For those who liked The Night Tiger, by Yangsze Choo.
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Rose's Run

Dahlia Ingram was six-feet-two inches tall with legs that came up to Rose Okanese's bicep and every inch of those long legs were encased in some futuristic-looking silver stretch pants designed to show off every bump and curve - except that Dahlia didn't have any of those. She was a creature of bone and muscle, covered with a mop of blonde curls. Nature had designed Dahlia for one purpose: to run long distances at high speeds with effortless grace, and she, and no one else, was Rose's competition for the Annual Okanese Marathon and Fishing Derby.

In this particular year, Dahlia had already ran three marathons, three half marathons and four 10 Ks and it was only June. This was Rose's second race, in her lifetime. (Well, fifth if you included races she ran in elementary school). She'd done okay in those - never last, just an innocuous second or third last depending on whether or not one or both of the asthmatic Bower twins was in attendance.) She'd never had an athletic performance that resulted in someone taking her aside afterwards like the coach in Rocky and patting her on the shoulder: "Yuh got real talent, kid. But you're still a bum."

Rose had her bumps and curves poured into an orange tank top and a pair of black spandex shorts. The spandex shorts had been $19.99, a Walmart splurge, forced upon her by her sixteen-year-old daughter Sarah who had added, "There's no law saying you have to be dorkiest person in the race." Rose kept crossing her legs, subconsciously hoping that it distracted from the size of her thighs.

Probably the best thing she could do to appear smaller was to move away from the human licorice next to her. But the idea of standing alone was more frightening than appearing to be the number ten.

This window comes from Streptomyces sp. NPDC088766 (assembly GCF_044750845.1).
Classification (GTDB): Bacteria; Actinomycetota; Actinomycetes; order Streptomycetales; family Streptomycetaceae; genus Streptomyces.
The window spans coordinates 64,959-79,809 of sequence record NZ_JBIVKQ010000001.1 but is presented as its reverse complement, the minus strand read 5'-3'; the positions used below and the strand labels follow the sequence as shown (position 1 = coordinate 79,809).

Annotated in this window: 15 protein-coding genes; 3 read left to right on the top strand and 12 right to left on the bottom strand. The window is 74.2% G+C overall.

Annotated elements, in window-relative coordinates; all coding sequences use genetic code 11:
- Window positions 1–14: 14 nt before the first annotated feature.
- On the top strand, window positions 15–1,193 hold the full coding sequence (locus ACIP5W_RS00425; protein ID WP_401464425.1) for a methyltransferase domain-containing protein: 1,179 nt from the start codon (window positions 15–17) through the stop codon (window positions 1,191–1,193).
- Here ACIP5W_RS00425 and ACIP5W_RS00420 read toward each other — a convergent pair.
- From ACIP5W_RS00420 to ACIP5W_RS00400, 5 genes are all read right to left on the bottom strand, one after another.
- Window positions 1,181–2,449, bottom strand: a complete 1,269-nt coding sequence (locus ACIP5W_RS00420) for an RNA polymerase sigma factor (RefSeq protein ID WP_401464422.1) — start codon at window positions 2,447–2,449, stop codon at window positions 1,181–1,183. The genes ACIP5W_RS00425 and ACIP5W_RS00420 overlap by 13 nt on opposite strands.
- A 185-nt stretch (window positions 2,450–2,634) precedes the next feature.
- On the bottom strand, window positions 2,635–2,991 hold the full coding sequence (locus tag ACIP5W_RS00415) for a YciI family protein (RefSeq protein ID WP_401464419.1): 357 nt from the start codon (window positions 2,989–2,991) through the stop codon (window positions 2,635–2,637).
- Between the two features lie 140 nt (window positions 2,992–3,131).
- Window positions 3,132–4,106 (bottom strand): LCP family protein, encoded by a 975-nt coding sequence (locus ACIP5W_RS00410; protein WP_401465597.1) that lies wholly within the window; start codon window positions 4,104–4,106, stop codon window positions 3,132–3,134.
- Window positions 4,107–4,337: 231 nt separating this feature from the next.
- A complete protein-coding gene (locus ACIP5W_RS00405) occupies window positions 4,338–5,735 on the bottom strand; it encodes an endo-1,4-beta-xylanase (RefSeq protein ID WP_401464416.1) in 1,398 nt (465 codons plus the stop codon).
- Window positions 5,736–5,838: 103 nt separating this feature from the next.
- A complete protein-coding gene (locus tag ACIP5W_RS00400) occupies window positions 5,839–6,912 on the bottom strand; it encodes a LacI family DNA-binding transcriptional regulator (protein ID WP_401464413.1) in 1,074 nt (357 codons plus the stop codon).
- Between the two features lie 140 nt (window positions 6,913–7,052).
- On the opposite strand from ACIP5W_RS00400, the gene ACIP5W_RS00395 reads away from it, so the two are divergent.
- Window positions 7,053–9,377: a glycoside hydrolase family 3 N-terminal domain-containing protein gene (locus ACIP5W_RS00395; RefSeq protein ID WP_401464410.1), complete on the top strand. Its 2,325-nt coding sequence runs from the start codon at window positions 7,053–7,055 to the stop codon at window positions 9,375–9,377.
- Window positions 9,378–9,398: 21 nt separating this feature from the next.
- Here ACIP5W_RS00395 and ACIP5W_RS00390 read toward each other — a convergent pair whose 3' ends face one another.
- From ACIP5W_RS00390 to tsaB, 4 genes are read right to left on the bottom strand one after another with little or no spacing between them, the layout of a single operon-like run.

"I'm kind of nervous," she blurted out.
Dahlia continued to stretch her quad muscle, her long leg bent in half like a flamingo.
"I bet you don't get nervous, hey?" Rose continued when there was no reply. "This must be like taking a walk in a park or something? Like walking from your bedroom to your kitchen? I bet you'll go for another run this afternoon, right? How long is this run gonna take you anyway?"

Dahlia looked at Rose like she had just noticed her for the first time. Her eyes, permanently crinkled at the corners from wind, swept from Rose's full face, already flushed, down to her slightly protruding belly, over her knees pointing inwards to her purple and white Saucony sneakers.
"Nice shoes," Dahlia said. Rose beamed.
"They were a gift. From my kids."
"Mom!" Callie yelled. Rose looked over and saw her eight-year-old daughter waving a bag of cotton candy. "Did you eat?"
"I'm good, honey!" Rose called back. "That's my daughter Callie," she explained to Dahlia. "Do you have any?"
Dahlia shook her head. She moved into the runner's stretch and dropped her knee down to the ground. For a tall woman, she was very flexible.
Rose tried to replicate the stretch but found her lower back laughed at her so she settled for bending forward from the waist in a bouncy motion.
"You know ten weeks ago, I hadn't run in twenty years. I sure as hell never thought I'd be here right now, lined up at this race, next to a pro like you. Funny how life throws you into some strange situations, huh? I mean I know I'm the one who signed up for the race and I'm the one who drove myself here - so when I think about it that way, I'm the one who threw me into this. Still, it's funny. . ."

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Why it's on the list ...
For those who liked The Rules of Magic, by Alice Hoffman.
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The Conjoined
Why it's on the list ...
For those who liked Little Fires Everywhere, by Celeste Ng.